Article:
Dwarfs were so bad that they got another Army Book.
can somebody tell me what unit this is?
he also wields a Bow on his back.
i got 15 of them.
>Yes. The problem was that heroes should have amplify the units they where in, add bonuses and abilities to the units and not just be an individual line of better stats
Big warhammer battles done pretty right. Same way that EPIC was always the better game for big battles in 40k.
Regiment battles with individually based 28mm miniatures is just a not-great concept when it comes down to it. 6th was as close as the game got to nailing it into something good though because it hit the sweet-spot after the small games of earlier and the bloat that came later.
Entirely different given that it was trying for much larger battles. Well, technically much larger battles, in model count it's kinda similar to bloated games of warhammer, but it handles it really well. Image related here is a fairly typical size of army.
The focus of the game was more on commanding an army than tweaking gear and army lists, manoeuvre was even more important as combats lasted until they were done (all resolved within a single turn) and casualties would often force a unit back in disorder rather than simple tick of bases of models (though that occurred too, it just took more effort to destroy units, especially with shooting).
It got some needed tweaking in the historicals version, I have no idea if that ever got passed back to it in living rulebook form. But there's at least a few companies out there doing appropriate miniatures still, so it's about as easy to get into as Epic these days.
Probably did given the intention to have a game that can handle large battles quickly. The Hail Caesar/Black Powder/Pike&Shotte series also drew heavily on it, as did the Blitzkrieg/Cold War/Future War Commander series directly re-purpose it into tank-era games.
It has had a good legacy at least.
As much as I agree that epic and warmaster are better games and make so much more sense for the scales GW seem to be going for, 28 mm models are just so much nicer to paint. That's probably why people didn't take to them as well.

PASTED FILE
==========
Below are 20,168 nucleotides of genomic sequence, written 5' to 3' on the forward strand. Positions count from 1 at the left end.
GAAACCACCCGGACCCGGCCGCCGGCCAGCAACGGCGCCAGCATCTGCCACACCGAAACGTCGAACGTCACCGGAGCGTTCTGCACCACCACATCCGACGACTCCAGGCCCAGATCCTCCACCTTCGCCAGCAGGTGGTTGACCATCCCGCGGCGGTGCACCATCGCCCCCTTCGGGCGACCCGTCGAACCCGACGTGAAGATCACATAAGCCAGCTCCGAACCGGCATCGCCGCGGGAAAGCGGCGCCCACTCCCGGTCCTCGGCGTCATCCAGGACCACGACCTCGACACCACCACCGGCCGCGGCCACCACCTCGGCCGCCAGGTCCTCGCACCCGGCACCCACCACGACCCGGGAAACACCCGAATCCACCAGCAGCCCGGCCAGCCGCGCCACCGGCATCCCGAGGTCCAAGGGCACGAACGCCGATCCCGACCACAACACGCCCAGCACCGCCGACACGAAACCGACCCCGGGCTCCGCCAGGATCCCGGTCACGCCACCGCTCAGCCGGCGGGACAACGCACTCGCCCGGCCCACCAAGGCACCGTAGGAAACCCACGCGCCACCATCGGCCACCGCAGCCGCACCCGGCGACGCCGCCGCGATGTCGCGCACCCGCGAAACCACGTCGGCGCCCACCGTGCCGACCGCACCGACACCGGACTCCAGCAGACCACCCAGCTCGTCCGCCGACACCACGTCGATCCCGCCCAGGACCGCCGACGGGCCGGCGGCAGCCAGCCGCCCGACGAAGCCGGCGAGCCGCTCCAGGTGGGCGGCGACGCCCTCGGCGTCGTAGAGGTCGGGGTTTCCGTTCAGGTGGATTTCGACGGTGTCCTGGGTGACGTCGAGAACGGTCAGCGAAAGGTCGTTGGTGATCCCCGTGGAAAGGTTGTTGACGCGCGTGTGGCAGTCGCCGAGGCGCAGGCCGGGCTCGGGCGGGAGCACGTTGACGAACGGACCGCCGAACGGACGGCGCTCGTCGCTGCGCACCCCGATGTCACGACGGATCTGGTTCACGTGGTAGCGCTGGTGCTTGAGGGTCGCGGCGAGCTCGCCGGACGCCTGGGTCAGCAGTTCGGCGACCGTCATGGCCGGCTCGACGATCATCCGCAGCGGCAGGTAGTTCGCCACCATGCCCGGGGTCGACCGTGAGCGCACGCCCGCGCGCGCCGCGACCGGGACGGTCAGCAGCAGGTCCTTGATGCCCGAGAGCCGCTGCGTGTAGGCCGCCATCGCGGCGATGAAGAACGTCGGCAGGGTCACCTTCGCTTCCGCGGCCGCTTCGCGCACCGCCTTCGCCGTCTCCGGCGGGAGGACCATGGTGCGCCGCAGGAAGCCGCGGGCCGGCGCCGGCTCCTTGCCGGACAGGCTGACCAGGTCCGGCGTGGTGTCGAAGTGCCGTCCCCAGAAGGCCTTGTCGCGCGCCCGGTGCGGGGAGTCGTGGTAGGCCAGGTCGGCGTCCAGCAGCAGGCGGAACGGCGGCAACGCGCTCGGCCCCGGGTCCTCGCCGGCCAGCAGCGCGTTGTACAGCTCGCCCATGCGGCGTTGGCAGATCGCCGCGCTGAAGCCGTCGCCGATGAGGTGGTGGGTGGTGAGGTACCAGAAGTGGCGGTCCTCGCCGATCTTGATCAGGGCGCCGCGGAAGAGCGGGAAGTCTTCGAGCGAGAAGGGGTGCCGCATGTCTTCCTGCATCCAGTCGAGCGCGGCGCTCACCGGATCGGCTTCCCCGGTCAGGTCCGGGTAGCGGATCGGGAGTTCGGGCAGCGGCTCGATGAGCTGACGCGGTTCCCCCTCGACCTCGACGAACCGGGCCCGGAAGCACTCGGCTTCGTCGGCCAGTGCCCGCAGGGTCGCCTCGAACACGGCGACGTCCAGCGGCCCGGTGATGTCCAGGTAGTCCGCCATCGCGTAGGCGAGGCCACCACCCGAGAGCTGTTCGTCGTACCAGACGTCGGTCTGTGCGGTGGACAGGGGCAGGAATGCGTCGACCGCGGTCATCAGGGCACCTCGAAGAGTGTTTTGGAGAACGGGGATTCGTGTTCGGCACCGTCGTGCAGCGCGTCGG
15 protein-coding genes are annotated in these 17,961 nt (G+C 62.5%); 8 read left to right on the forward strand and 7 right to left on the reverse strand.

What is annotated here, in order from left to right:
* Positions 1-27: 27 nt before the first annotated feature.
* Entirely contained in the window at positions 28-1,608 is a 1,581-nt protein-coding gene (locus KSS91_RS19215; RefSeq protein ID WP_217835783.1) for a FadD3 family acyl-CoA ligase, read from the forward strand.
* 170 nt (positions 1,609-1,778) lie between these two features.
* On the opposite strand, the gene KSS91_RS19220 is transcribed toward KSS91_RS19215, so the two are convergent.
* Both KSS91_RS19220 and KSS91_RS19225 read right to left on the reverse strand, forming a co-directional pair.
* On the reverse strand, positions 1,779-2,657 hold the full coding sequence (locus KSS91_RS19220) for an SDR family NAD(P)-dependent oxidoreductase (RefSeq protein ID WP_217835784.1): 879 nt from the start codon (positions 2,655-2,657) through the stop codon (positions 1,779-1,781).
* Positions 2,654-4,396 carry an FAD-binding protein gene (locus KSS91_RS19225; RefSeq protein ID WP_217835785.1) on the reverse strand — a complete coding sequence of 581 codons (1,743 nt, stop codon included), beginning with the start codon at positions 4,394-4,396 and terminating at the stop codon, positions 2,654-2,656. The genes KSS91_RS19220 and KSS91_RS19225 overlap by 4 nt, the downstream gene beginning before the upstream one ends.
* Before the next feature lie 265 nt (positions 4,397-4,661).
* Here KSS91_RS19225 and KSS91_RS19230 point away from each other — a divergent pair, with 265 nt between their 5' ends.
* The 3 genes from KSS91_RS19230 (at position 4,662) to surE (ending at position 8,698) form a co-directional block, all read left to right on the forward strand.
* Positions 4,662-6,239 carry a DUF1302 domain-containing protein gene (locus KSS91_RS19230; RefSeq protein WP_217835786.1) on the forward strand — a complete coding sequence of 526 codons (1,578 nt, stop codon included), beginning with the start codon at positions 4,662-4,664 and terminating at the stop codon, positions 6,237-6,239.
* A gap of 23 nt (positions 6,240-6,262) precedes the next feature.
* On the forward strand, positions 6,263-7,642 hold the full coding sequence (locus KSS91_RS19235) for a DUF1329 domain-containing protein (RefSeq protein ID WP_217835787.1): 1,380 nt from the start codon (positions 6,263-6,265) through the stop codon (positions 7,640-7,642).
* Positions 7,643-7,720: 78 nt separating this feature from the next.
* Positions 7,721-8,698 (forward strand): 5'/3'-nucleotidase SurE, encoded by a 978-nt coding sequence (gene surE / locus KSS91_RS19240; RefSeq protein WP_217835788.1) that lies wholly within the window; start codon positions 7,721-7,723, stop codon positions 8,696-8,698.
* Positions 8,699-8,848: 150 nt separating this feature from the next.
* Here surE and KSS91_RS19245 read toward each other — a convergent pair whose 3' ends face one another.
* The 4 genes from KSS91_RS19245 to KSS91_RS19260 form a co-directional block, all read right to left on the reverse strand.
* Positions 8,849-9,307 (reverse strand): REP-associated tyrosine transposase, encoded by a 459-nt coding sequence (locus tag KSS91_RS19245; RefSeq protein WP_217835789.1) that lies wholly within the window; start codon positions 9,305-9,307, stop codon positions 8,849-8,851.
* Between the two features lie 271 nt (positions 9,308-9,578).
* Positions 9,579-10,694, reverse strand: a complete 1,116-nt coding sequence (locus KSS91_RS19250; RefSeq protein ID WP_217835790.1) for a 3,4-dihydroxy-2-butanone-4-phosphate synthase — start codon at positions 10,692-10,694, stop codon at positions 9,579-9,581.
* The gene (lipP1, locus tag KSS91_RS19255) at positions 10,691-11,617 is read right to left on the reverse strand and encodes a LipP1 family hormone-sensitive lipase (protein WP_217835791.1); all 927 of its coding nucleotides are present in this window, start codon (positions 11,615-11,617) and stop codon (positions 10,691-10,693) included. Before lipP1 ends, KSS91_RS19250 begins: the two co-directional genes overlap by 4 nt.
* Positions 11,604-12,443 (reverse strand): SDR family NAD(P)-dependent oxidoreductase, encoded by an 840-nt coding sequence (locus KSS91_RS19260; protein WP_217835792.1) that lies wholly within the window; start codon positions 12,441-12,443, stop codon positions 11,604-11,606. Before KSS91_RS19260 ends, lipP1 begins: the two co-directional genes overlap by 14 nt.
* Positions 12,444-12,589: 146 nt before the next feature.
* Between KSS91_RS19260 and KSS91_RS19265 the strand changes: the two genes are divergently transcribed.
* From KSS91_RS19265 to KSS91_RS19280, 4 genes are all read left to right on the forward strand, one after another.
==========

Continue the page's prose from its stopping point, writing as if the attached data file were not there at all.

GW never really pushed the Specialist Games.
They had quite a few good rule sets that came and went.
Mordheim, Necromunda and GorkaMorka produced some of the best, most characterful sculpts for Warhammer, Imperial Guard and Orks respectively.
GW just wants to sell more minis than a dozen or so per player.
EPIC was for a goodmany years effectively the 3rd core game with how many players and how much support it had. Blood Bowl also got a comparable ton of attention for many years. The old specialist games, whilst not pulling in the kind of money that the main games did, were certainly not suffering from a lack of interest. That is until the early '00s.
Warmaster unfortunately came at the time of shrinkage of the specialist games stuff and got fuck all support because of that. Used to be that things like Epic and Blood bowl would feature heavily in white dwarf and get a lot of attention, this was all cut back. And Epic fucked it's used base with the 3rd edition (not a bad game, just really badly misjudged) and it's follow-up game (arguably the best system GW ever made in Epic: Armageddon) was just horribly under-supported like Warmaster.
It's not that people didn't take to them or that they were not profitable, it's that the GW guys high up didn't see them as bringing in enough money so they got fucked from above and were doomed to fail (or at least GW's definition of fail). Part of that whole problem Priestly complained about with the design studio getting taken over by the suits.
I started around 5th but didn't really start playing until 6th or 7th.
6th was probably my favorite because it was fairly well balanced. 7th relied to much on cavalry supremacy for my liking.
Call me weird but I enjoyed 8th. I run a pike and shotte styled Empire army and the massive infantry blocs played well in my favor.
>WHFB never found its final stable form
Ya it did, I was called 6th edition.
Everyone always said Warmaster was a better game than Warhammer.
6e was good.
7e had great core rules, but the army books were incredibly inconsistent and fucked balance to hell and back. I'd go with 7e, assuming the army books were done competently.